Twitter is finally doing something about trolls -- using 'behavioral signals'

Jerks still won't get banned, but their tweets won't get top billing either.

Sean Hollister Senior Editor / Reviews
When his parents denied him a Super NES, he got mad. When they traded a prize Sega Genesis for a 2400 baud modem, he got even. Years of Internet shareware, eBay'd possessions and video game testing jobs after that, he joined Engadget. He helped found The Verge, and later served as Gizmodo's reviews editor. When he's not madly testing laptops, apps, virtual reality experiences, and whatever new gadget will supposedly change the world, he likes to kick back with some games, a good Nerf blaster, and a bottle of Tejava.
Sean Hollister
Nicolas Asfouri / AFP / Getty Images

Twitter has a troll problem. Nasty comments can easily take over online conversations. But today, the company says it's doing something about it -- something that has the potential to change how your Twitter feed looks.

It actually sounds pretty simple at first: according to a Twitter blog post Tuesday, the company will simply organize conversations on Twitter differently based on "behavioral signals" designed to root out trolls in "communal areas" of the social network.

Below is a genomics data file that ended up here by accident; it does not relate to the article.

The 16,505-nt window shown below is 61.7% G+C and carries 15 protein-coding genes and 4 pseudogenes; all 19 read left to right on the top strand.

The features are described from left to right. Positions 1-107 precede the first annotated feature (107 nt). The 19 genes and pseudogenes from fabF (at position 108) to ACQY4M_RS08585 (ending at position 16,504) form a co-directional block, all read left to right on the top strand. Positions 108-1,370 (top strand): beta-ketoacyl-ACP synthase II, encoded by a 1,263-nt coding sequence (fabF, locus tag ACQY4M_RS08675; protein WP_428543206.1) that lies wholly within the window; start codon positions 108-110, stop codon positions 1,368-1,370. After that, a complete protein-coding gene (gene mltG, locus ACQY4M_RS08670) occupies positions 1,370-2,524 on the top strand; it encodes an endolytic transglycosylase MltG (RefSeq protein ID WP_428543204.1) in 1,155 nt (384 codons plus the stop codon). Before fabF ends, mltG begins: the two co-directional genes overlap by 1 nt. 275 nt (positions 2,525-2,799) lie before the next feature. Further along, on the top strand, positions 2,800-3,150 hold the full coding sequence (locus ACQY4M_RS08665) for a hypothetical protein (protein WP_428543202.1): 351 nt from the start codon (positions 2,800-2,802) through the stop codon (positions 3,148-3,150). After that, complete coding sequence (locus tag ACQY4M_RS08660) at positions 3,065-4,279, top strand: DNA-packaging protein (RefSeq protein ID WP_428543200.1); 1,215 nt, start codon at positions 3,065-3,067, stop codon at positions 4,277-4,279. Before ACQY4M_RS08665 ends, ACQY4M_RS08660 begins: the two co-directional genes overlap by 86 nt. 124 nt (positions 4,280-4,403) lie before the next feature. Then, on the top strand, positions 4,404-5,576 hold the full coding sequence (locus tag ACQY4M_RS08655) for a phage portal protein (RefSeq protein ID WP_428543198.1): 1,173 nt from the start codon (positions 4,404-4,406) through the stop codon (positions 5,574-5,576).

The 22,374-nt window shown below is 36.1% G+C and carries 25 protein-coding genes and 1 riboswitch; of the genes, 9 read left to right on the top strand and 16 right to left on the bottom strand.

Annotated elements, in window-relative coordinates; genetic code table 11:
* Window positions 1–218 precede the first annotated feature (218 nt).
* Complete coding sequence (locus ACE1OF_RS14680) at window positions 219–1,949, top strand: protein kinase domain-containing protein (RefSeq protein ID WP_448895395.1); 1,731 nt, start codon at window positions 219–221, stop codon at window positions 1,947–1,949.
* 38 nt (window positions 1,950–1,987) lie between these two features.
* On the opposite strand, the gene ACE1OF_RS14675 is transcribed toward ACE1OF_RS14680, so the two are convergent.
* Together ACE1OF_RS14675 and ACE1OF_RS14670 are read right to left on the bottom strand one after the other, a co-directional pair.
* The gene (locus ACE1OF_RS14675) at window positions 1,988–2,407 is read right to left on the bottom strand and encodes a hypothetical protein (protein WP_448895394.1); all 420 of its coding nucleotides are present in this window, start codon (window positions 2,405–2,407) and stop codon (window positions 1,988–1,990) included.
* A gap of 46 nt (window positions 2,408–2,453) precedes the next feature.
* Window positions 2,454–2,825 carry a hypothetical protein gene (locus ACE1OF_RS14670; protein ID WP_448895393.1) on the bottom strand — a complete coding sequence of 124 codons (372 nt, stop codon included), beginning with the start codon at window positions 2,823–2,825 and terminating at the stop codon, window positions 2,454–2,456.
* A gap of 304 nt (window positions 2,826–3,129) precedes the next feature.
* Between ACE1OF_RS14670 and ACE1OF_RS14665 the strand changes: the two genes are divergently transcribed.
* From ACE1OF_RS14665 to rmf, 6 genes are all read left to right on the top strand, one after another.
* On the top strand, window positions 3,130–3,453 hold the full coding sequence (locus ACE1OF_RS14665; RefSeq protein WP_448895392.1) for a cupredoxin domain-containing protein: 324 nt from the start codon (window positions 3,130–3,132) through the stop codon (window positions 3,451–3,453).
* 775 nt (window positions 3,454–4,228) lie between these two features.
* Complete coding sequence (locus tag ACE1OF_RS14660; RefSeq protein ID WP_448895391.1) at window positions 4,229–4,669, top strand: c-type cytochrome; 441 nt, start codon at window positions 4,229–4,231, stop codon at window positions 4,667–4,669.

If Twitter's algorithms and human reviewers see the same person signing up for multiple accounts simultaneously, repeatedly tweeting at accounts that don't follow them, or "behavior that might indicate a coordinated attack" -- among other things -- then Twitter says it'll make tweets from those accounts less visible. You'll have to click the "show more Tweets" button to see them.

"Because this content doesn't violate our policies, it will remain on Twitter, and will be available if you click on "Show more replies" or choose to see everything in your search setting. The result is that people contributing to the healthy conversation will be more visible in conversations and search," writes Twitter.

We don't know what Twitter will look like after this change, but the company says it's seen positive results in early testing, "resulting in a 4 percent drop in abuse reports from search and 8 percent fewer abuse reports from conversations."